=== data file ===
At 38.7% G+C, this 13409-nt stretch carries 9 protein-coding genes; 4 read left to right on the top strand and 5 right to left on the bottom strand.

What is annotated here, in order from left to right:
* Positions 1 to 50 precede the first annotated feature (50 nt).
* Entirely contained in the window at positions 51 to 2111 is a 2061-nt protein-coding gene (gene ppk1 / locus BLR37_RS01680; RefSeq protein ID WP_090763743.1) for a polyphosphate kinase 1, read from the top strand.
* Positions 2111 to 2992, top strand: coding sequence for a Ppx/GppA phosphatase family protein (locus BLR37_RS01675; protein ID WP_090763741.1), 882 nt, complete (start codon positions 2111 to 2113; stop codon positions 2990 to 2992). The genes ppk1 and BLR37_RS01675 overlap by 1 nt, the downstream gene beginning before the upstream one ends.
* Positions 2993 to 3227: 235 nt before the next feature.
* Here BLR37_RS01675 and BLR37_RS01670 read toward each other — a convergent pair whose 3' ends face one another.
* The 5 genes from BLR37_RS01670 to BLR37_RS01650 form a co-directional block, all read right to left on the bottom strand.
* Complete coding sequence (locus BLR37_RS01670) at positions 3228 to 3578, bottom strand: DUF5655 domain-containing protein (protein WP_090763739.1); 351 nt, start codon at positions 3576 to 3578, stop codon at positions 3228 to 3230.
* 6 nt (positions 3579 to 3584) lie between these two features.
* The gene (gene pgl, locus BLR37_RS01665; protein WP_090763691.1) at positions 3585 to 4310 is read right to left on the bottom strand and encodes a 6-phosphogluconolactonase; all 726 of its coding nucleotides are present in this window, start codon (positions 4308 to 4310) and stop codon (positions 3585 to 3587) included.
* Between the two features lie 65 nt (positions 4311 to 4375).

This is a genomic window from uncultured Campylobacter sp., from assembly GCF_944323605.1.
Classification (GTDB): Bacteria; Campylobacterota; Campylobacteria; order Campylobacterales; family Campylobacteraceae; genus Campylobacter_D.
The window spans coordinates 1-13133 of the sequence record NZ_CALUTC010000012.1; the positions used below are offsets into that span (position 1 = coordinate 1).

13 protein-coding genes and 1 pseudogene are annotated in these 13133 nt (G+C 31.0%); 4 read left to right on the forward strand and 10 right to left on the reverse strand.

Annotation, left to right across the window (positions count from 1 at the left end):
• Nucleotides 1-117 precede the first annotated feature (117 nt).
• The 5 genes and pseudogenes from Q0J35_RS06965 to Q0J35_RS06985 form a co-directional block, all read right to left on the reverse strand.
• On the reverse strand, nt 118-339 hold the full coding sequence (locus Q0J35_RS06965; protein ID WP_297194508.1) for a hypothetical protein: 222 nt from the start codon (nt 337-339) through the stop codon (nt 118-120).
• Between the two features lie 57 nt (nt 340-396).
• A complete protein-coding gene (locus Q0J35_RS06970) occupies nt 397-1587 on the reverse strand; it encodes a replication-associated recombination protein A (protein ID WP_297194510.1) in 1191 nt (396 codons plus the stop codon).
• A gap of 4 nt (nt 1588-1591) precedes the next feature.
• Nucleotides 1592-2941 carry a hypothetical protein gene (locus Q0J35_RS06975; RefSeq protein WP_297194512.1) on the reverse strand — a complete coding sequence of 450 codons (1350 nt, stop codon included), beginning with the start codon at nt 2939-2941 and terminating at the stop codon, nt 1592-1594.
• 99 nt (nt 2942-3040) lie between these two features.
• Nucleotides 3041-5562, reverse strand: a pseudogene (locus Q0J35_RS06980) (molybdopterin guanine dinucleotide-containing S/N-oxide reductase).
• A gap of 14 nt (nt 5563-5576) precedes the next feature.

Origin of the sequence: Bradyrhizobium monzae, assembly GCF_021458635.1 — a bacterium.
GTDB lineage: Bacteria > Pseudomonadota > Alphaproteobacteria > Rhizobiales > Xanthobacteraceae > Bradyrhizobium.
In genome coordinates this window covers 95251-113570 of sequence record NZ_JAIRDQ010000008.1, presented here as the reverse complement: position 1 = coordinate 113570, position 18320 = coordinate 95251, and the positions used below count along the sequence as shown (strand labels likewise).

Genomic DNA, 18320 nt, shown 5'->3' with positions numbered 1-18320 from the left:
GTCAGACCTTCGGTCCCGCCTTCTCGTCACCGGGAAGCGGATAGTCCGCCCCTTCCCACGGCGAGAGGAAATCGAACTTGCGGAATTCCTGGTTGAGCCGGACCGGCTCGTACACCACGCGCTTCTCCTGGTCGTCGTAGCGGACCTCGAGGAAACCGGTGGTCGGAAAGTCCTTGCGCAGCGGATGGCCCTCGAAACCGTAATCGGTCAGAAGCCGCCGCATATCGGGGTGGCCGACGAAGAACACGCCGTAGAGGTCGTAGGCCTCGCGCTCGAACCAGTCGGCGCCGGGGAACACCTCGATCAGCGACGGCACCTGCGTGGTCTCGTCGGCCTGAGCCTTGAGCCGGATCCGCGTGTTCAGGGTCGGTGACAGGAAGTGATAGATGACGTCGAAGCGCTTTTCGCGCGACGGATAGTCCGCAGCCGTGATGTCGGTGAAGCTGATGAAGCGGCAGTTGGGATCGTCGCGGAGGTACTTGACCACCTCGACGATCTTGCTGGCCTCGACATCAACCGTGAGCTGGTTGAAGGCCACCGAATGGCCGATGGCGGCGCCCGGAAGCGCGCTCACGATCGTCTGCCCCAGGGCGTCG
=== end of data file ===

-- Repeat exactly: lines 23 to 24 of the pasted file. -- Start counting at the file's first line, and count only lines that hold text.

• A gap of 4 nt (nt 1588-1591) precedes the next feature.
• Nucleotides 1592-2941 carry a hypothetical protein gene (locus Q0J35_RS06975; RefSeq protein WP_297194512.1) on the reverse strand — a complete coding sequence of 450 codons (1350 nt, stop codon included), beginning with the start codon at nt 2939-2941 and terminating at the stop codon, nt 1592-1594.